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CHS Faces Increased Instances of Anti-Semitism

Rebecca Jackson, News Editor

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Principal Joan Benz announced to the school  March 9 that a student wrote the “n-word” and “Heil Hitler” on a classroom desk, resulting in student outrage and disappointment. As has been the case with the country at large, incidents of Anti-Semitism have increased dramatically over the last couple of months.

 

Potomac is 3.1 percent Jewish, a high percentage compared to most of the country, and has always dealt with the threat of Anti-Semitism. However, recent incidents have been more frequent than ever; Jewish Community Center (JCC) bomb threats and anti-Semitic texts are two of the most recent hate acts against Jews that Potomac has faced.

 

According to News 4’s Shomari Stone, there have been more than 90 hate crimes towards JCCs and day schools in the U.S. in the past two months.

 

Similar to many other JCCs and Jewish organizations across the country, the Charles E. Smith Jewish Day School (CESJDS) of Rockville, Md., received a bomb threat with anti-Semitic intent on Feb. 27.

 

According to News 4’s Peter Alexander, JCCs and Jewish Day Schools across the country received 20 total bomb threats on Feb. 27 alone.

About 11 states were affected, although police did not find any explosive or harmful devices upon investigation. In Maryland, the cities of Rockville and Annapolis both received calls threatening JCC’s and Jewish Day Schools.

 

“I’ve always gone to a Jewish day school but I’ve never once before this felt threatened because of my religion,” CESJDS junior Dara Greenwald said. “I’m definitely more concerned and the idea of my school or community actually being threatened seems more possible every day.”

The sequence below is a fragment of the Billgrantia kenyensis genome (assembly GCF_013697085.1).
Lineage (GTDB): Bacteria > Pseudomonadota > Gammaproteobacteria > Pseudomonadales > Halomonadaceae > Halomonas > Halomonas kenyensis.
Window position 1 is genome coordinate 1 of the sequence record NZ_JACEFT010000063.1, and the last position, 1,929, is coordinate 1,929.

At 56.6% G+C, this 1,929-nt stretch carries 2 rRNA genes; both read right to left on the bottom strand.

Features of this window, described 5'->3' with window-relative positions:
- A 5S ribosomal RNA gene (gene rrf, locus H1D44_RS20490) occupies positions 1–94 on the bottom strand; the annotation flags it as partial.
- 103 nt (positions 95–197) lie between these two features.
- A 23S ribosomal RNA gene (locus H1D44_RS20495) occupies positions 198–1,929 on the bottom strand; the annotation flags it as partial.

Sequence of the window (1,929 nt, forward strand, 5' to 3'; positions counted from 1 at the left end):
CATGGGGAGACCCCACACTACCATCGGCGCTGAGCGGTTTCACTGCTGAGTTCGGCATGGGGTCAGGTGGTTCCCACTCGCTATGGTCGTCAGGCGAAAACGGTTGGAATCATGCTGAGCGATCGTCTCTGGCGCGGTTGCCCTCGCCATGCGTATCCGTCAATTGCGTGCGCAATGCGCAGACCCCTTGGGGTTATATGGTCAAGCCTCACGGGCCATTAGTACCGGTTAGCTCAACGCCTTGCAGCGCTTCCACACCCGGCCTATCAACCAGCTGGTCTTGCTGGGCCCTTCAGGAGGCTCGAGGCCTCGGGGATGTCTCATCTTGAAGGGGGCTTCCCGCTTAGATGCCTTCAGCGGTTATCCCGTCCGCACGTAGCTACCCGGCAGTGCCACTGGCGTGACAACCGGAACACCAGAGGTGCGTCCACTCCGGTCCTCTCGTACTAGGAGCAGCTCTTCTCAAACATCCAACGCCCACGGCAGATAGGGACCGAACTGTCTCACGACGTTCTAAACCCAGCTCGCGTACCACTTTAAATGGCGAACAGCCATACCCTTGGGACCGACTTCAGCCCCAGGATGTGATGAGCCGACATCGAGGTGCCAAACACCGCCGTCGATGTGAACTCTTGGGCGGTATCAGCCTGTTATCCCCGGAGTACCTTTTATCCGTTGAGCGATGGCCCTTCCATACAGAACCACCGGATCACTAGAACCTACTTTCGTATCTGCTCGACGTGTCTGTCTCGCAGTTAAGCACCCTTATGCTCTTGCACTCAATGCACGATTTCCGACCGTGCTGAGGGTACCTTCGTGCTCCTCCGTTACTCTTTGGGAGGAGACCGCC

As a result of these recent threats, CESJDS increased security and made student safety their top priority. In order to remain vigilant, both CESJDS and CHS administration asked students to have heightened awareness of their surroundings and report any anti-semitic behavior or incidents to administration.

 

“The school is taking a good first step with these ‘education sessions’ on world religions,” senior and vice president of the CHS Jewish Student Union Dan Alpert said. “For the future, I think that it is hard to change a mindset, but if the school can continue to educate students on world religions, and in this case, Judaism [and hate crimes], it could be beneficial.”

 

As a public, non-sectarian high school, CHS’s administration wants everyone to feel welcome, including the Jewish population. Administration upholds a zero-tolerance policy for hate crimes and has reported the incident to the police department.

 

“We must stand together to stop these devastating hate-based incidents,” Benz said in the email sent out to the CHS community. “These actions do not reflect the values of CHS or MCPS.”

 

In addition to the classroom incident, a CHS student experienced an anti-Semitic rant from an unkown number on his personal cell phone. The family reported the threatening ‘jokes’ to CHS and the Montgomery County Police Department.

“I received Holocaust-related texts from an anonymous number,” sophomore Joseph Gardemal said. “ I believe that the sender wasn’t aware of the weight such jokes could have, especially when anti-semitism is on the rise from both the right and left around the country.”

 

Regardless of whether these were meant to be jokes or real threats, CHS students must not underestimate the seriousness of such anti-semitic actions.

 

“I don’t think anti-Semitism has really been on the rise here [at CHS] but I do feel like there is an increase in Jew, specifically Holocaust, related jokes,” Gardemal said.

 

Many students at CHS, including Gardemal, have had ancestors die in the Holocaust, and take great offense to these texts and the ‘Heil Hitler’ graffiti. This is not the first incident at CHS this year in which student graffiti that attacked another racial or religious group was found on school property. A “whites only” sign was found on a boys bathroom door on Nov. 10.

 

“It’s not something I would expect within CHS. I was also disappointed, because this probably wasn’t the first time this has happen, yet they decide to only make an announcement now,” Alpert said. “Any hate crime should be condemned immediately by the school, no matter what the case is.”

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